Groundwater resources in drought affected parts of the Somali region in Ethiopia: new agreement between DFID and UNESCO
UNESCO and DFID launch a new initiative on the identification of groundwater resources in drought affected parts of the Somali region.
The Somali Region of Ethiopia is composed of semi‐arid and arid areas with high rainfall variability which favours pastoralism or agropastoralism as the two main options for income generation and livelihood in general. Recurrent drought has a major impact on livelihoods and been a frequent cause of asset loss and human and livestock mortality.
The DFID supported needs assessment conducted by UNESCO will provide a clear and readily accessible baseline on the existing hydrogeological and groundwater information in the Somali region that will inform water sector programmes. In particular, the project will refine the identification of stakeholders, collect and store existing information on the water resources and geology of the region and have the latter validated by the stakeholders. The project will also seek to establish a mechanism by which this date will be accessible freely to all sector stakeholders.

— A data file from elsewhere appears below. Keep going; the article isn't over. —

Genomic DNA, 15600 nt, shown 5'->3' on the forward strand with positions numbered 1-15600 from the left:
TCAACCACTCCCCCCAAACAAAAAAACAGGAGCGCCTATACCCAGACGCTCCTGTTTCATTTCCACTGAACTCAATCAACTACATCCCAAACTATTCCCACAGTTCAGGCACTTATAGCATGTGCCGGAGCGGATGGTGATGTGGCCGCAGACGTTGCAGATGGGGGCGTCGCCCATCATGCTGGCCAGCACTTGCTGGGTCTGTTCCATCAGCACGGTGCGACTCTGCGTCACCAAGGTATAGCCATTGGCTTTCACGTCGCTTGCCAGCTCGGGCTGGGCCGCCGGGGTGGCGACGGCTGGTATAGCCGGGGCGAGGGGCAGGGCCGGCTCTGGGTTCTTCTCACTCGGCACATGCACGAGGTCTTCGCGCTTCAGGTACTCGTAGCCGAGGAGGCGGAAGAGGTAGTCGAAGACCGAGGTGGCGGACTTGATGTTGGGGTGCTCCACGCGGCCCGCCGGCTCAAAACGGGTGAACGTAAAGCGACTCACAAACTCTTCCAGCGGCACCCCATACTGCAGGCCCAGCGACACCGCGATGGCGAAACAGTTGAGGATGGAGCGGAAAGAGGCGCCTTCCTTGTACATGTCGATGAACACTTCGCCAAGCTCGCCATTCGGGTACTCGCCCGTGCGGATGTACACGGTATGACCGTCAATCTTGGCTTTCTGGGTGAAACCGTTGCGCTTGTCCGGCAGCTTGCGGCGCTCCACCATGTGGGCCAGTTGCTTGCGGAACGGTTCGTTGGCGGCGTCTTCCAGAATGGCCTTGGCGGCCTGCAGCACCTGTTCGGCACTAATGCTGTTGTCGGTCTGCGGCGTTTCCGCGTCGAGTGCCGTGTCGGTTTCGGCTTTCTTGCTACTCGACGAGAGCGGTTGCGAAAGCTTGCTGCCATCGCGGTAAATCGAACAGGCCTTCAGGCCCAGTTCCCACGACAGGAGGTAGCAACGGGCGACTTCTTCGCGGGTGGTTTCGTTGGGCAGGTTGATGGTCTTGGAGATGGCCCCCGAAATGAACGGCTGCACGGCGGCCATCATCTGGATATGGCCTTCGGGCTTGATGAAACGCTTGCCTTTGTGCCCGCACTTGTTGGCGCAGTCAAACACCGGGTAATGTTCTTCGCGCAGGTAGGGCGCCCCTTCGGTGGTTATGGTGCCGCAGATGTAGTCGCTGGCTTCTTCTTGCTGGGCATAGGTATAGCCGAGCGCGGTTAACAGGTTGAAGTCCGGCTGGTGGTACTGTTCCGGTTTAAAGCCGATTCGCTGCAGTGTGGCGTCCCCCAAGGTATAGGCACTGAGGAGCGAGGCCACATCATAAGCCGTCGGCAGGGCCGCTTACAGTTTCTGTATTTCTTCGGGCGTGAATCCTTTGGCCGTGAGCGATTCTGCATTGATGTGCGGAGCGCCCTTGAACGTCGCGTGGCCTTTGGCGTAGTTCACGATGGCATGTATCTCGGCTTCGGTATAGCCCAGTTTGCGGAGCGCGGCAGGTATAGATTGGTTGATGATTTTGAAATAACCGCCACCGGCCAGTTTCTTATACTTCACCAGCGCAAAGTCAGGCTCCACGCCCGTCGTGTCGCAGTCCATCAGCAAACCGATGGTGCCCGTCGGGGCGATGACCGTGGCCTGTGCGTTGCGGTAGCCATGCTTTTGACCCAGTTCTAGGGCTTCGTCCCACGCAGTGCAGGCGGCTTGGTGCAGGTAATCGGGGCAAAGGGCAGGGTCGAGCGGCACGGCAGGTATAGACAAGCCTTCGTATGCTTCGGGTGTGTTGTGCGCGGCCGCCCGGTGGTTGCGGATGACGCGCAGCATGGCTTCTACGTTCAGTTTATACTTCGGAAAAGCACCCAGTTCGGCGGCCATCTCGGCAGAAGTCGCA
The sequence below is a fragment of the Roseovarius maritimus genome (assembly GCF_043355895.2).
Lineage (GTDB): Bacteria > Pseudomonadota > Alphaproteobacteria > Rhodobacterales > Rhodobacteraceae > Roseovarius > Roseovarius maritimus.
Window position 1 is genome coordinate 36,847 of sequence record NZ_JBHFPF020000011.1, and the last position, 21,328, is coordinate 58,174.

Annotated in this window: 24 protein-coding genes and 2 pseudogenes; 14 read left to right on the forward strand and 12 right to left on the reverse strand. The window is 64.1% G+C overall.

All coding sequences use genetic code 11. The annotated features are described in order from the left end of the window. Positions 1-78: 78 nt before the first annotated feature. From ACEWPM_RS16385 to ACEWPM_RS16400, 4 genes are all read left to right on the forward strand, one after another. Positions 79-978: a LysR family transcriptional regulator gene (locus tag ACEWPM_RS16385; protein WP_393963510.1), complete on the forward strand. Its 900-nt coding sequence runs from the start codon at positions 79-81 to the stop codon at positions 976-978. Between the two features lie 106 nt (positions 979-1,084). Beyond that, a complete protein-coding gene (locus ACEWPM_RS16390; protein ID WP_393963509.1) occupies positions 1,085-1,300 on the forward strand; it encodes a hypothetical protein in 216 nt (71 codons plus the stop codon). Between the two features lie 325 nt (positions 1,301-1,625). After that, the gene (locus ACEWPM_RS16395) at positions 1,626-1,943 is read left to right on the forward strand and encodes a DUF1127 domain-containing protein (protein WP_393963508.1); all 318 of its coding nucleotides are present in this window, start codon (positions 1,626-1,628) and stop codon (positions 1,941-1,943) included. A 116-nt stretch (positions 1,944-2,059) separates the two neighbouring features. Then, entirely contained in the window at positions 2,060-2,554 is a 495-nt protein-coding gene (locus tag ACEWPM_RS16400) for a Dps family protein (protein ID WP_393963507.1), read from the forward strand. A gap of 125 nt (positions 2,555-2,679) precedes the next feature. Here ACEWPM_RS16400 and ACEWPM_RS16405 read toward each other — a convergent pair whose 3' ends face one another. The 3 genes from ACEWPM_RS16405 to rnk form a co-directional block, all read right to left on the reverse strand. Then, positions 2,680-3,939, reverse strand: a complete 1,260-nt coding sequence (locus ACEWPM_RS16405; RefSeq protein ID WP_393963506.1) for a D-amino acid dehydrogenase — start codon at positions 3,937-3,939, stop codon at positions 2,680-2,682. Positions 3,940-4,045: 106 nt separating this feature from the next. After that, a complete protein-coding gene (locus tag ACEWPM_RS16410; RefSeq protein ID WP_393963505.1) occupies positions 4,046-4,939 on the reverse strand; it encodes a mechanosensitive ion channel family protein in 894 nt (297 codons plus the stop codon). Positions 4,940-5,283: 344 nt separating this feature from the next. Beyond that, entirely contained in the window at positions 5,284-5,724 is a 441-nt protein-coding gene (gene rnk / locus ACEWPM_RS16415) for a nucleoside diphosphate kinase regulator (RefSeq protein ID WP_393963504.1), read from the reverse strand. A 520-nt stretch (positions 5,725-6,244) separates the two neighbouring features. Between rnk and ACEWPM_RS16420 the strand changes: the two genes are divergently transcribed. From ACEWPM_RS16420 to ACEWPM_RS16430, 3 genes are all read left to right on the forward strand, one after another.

Following this exercise, Government of Ethiopia and UNESCO intend to launch a large scale initiative which will be able to map the groundwater resources of the area, identify areas of recharge and draw conclusions on the surface – groundwater interactions by using the validated information and recently developed remote sensing technology. This information will then be available freely to be used for every required application, including provision of potable water, agriculture development, pastoralist applications etc.